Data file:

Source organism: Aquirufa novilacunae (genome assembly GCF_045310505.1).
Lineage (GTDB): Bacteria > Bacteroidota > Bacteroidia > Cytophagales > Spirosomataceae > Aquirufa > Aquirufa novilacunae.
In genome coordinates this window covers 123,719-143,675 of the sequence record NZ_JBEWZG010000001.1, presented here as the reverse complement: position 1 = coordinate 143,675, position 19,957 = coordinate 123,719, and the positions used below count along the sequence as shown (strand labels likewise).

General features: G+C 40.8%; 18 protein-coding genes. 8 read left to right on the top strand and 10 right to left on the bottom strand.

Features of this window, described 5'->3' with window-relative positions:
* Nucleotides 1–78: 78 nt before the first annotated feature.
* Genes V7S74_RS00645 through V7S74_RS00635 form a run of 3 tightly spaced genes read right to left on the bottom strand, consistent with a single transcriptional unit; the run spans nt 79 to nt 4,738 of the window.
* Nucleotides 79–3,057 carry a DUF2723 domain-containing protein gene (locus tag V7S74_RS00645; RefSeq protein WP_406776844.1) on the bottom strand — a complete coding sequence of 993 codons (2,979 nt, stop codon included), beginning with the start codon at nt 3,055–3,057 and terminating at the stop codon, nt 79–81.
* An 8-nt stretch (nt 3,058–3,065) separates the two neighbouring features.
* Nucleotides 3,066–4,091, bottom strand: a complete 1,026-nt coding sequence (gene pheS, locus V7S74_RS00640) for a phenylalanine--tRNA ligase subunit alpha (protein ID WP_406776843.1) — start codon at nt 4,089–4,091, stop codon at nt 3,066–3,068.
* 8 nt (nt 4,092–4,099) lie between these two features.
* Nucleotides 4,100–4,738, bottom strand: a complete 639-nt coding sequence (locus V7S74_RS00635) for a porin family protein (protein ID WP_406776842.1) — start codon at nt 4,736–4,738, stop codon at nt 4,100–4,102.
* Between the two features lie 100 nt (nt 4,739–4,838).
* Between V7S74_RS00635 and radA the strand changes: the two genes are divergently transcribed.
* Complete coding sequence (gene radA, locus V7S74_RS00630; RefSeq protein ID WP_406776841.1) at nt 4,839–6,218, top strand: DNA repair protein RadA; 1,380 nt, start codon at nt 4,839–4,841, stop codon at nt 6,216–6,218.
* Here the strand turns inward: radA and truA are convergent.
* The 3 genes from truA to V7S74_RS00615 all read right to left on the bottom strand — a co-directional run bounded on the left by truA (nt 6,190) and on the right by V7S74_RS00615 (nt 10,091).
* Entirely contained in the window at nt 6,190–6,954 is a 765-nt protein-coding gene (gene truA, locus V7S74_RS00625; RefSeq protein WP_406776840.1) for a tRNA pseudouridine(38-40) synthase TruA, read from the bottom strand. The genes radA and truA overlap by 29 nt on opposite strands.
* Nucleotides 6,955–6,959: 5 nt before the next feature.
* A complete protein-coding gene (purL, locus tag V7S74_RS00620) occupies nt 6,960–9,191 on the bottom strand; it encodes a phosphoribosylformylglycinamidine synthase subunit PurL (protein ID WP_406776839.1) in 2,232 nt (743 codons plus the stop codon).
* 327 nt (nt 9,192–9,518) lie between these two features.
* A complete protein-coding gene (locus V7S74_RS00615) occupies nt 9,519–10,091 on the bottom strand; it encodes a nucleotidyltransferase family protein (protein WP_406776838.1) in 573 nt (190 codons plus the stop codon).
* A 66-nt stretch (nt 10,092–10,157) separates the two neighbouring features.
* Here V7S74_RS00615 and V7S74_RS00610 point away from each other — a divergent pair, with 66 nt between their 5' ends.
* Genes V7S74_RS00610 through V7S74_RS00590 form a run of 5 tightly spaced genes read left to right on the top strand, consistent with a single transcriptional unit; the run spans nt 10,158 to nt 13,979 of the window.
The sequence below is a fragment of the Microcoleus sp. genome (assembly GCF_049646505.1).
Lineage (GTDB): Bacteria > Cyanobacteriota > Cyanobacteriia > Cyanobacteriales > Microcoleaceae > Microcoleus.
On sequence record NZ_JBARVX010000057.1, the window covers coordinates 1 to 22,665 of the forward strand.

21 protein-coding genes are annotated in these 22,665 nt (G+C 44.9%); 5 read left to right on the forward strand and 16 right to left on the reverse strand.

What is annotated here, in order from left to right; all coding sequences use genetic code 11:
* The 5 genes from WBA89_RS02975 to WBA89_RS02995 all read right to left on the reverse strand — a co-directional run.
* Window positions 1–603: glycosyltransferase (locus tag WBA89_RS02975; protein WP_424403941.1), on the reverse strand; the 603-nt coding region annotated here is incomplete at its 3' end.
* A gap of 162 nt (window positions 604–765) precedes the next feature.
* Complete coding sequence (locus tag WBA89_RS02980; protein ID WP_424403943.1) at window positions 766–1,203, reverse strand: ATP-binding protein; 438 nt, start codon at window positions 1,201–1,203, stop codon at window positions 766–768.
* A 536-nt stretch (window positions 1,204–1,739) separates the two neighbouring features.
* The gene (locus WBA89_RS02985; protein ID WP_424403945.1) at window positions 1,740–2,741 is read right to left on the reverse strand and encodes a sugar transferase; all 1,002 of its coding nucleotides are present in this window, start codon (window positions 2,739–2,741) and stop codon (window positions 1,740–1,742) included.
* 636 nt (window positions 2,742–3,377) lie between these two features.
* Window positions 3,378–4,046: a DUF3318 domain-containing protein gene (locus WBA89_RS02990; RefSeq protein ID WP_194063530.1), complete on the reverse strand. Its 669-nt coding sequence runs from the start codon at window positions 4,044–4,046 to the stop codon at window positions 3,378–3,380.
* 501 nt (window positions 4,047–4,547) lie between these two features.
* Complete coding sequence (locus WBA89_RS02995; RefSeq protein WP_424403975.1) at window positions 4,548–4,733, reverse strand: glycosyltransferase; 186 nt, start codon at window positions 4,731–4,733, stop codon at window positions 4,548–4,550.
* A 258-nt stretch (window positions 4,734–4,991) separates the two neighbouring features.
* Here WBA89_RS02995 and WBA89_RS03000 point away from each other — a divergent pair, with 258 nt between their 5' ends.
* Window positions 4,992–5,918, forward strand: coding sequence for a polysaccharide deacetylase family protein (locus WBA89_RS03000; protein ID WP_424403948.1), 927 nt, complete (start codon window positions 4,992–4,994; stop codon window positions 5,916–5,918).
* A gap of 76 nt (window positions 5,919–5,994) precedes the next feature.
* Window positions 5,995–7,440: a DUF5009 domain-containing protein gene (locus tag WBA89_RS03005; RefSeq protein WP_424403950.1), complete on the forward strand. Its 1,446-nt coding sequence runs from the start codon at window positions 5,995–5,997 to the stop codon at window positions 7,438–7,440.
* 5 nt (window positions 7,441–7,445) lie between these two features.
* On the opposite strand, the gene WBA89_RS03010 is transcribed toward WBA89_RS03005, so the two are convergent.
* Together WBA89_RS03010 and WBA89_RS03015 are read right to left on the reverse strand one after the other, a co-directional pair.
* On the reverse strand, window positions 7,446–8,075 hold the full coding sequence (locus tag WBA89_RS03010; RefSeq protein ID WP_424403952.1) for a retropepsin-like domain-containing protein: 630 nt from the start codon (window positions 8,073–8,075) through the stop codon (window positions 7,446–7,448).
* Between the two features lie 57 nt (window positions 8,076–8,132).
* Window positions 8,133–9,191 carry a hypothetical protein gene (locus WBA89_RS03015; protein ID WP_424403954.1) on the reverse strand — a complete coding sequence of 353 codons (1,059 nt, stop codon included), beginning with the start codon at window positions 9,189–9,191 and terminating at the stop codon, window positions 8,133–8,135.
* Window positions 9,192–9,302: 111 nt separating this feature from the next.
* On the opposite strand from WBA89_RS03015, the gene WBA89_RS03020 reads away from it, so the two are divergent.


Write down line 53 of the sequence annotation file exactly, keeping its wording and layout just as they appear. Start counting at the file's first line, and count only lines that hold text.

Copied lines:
* On the opposite strand from WBA89_RS03015, the gene WBA89_RS03020 reads away from it, so the two are divergent.